Nothing New Under the Sun!

26 06 2011

Sometime between 1996 and 1999, I sat down and figured out how to connect my binding strips at the corners of the quilt with a stitched mitered corner.  I’d never seen the method before. Imagine my surprise when about a month after all this mental activity I was surprised to see Jackie Robinson on Simply Quilts sewing  the corners exactly the same way only she had designed a ruler/template to mark that corner. 

Benefits of this method include reduction of bulk in the corners, and it is easy to keep the joins in the binding from ending up in the corners. 

In our monthly mini quilt group, we decided to do  demos in May and I chose to demonstrate this binding method.  Start by cutting and joining binding strips as usual.  I believe I used 2-1/2 strips cut on the straight of grain for this project.  I join the strips with a bias seam and make strips for each side of the quilt about 4″ longer than the quilt.  Press the strips lengthwise wrong sides together. 

The raw edges of the binding strips will go along the raw edges of the quilt.  The binding strips lay on the right side of the quilt while stitching.

Once you have determined your seam allowance width, leave a tail of about 2 inches and start stitching the same width as the seam allowance from the corner of the quilt.  So if the seam allowance is 3/8″ start stitching 3/8″ from the corner of the quilt.  I do back-stitch to secure.  Sew to the other end of the quilt and stop stitching the width of the seam allowance from the corner (again if 3/8″ seam allowance stop 3/8″ from the corner.  Back tack again.  Add the strips to all four sides in exactly the same manner.  At this juncture, the binding strips should meet at each corner and look like this on the right side of the quilt.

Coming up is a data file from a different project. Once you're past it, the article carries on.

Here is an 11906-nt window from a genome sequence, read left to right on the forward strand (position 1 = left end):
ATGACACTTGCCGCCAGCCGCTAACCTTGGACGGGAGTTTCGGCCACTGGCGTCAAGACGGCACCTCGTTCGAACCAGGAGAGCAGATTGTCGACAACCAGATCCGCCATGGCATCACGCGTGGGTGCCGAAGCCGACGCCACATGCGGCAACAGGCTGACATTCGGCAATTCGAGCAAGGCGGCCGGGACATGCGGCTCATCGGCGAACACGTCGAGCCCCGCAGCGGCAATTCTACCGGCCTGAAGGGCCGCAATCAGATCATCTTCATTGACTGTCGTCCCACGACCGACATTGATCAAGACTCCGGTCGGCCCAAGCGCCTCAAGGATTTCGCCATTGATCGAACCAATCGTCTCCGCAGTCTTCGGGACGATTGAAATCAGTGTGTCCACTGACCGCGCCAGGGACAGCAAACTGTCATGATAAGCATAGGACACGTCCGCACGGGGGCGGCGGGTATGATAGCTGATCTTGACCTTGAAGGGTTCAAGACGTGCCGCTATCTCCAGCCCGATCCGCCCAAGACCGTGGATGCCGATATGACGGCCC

On one corner fold the two strips together at the point and pin in place.  The binding strips should be stacked precisely on top of each other.

Line up the binding miter tool with the end of the stitching on the corner and the folded edge of the binding.  There are marks on the tool, be sure the lined up marks are the same distance from the corner on each side.

Mark the corner.

Stitch on the drawn line back-stitch at the beginning.

Stitch to within one stitch of the corner, and take one stitch across the corner (this is the same method used on collars).  Stitch to the folded edge of the binding strips and back-stitch again.

Trim the seam, corner and the corner of the quilt in the seam allowance.

Turn the corner right side out.  I use the narrower angle of the ruler to push the point out.

Repeat for the remaining three corners, then hand stitch to the back of the quilt.

If all this is clear as mud, you can watch Jackie on video explaining the process here.  Jackie’s ruler will do 60°, 90°, 120° and 135° mitered corners.

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One response

26 06 2011
Marié

Hi Sonya

I have been doing my binding like this as well for years. Find this method much easier than the unnecessary connection of the binding strips on a side seam. Except for one thing- at the corners I took the quilt to the other side to get it completely out of the way. It was then very bulky were I start sewing the corner. Judges were often unhappy with my corners- it sometimes made a bit of a dog ear. Thanks for this demo- I can immediately see how I can correct my problem in future.




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